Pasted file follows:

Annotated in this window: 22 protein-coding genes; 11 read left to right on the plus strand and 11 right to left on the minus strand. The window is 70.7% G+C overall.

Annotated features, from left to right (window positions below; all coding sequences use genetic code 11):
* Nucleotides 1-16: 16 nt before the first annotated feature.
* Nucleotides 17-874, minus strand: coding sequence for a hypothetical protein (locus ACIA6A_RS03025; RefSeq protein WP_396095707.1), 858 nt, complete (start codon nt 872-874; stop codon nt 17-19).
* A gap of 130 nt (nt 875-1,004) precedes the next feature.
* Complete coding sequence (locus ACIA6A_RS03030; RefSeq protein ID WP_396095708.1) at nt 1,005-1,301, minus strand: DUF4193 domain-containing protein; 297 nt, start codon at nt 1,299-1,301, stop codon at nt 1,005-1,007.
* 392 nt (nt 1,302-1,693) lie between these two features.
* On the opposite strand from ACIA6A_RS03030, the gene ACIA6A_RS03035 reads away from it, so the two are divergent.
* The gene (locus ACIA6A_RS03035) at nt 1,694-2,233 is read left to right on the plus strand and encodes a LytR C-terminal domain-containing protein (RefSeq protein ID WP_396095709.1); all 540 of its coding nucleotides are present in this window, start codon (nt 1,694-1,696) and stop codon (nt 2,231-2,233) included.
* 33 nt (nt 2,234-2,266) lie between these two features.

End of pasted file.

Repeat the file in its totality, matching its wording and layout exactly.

Annotated in this window: 22 protein-coding genes; 11 read left to right on the plus strand and 11 right to left on the minus strand. The window is 70.7% G+C overall.

Annotated features, from left to right (window positions below; all coding sequences use genetic code 11):
* Nucleotides 1-16: 16 nt before the first annotated feature.
* Nucleotides 17-874, minus strand: coding sequence for a hypothetical protein (locus ACIA6A_RS03025; RefSeq protein WP_396095707.1), 858 nt, complete (start codon nt 872-874; stop codon nt 17-19).
* A gap of 130 nt (nt 875-1,004) precedes the next feature.
* Complete coding sequence (locus ACIA6A_RS03030; RefSeq protein ID WP_396095708.1) at nt 1,005-1,301, minus strand: DUF4193 domain-containing protein; 297 nt, start codon at nt 1,299-1,301, stop codon at nt 1,005-1,007.
* 392 nt (nt 1,302-1,693) lie between these two features.
* On the opposite strand from ACIA6A_RS03030, the gene ACIA6A_RS03035 reads away from it, so the two are divergent.
* The gene (locus ACIA6A_RS03035) at nt 1,694-2,233 is read left to right on the plus strand and encodes a LytR C-terminal domain-containing protein (RefSeq protein ID WP_396095709.1); all 540 of its coding nucleotides are present in this window, start codon (nt 1,694-1,696) and stop codon (nt 2,231-2,233) included.
* 33 nt (nt 2,234-2,266) lie between these two features.